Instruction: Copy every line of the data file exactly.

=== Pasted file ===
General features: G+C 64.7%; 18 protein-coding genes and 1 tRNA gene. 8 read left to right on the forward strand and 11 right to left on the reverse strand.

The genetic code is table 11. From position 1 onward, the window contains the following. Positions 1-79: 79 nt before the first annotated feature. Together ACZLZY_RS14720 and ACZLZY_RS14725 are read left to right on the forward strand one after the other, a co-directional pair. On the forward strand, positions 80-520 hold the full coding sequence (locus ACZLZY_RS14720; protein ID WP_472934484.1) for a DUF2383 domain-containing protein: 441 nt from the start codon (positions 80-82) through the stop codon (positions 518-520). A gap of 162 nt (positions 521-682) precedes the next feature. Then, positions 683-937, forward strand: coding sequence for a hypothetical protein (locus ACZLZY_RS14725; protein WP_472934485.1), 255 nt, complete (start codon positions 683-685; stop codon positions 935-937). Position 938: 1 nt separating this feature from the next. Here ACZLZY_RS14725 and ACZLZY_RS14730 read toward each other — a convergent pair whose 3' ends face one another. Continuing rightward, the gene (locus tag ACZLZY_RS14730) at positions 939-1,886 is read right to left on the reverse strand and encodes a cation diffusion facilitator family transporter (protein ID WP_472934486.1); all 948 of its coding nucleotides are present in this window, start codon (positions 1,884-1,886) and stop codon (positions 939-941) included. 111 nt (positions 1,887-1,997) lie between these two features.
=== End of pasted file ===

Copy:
General features: G+C 64.7%; 18 protein-coding genes and 1 tRNA gene. 8 read left to right on the forward strand and 11 right to left on the reverse strand.

The genetic code is table 11. From position 1 onward, the window contains the following. Positions 1-79: 79 nt before the first annotated feature. Together ACZLZY_RS14720 and ACZLZY_RS14725 are read left to right on the forward strand one after the other, a co-directional pair. On the forward strand, positions 80-520 hold the full coding sequence (locus ACZLZY_RS14720; protein ID WP_472934484.1) for a DUF2383 domain-containing protein: 441 nt from the start codon (positions 80-82) through the stop codon (positions 518-520). A gap of 162 nt (positions 521-682) precedes the next feature. Then, positions 683-937, forward strand: coding sequence for a hypothetical protein (locus ACZLZY_RS14725; protein WP_472934485.1), 255 nt, complete (start codon positions 683-685; stop codon positions 935-937). Position 938: 1 nt separating this feature from the next. Here ACZLZY_RS14725 and ACZLZY_RS14730 read toward each other — a convergent pair whose 3' ends face one another. Continuing rightward, the gene (locus tag ACZLZY_RS14730) at positions 939-1,886 is read right to left on the reverse strand and encodes a cation diffusion facilitator family transporter (protein ID WP_472934486.1); all 948 of its coding nucleotides are present in this window, start codon (positions 1,884-1,886) and stop codon (positions 939-941) included. 111 nt (positions 1,887-1,997) lie between these two features.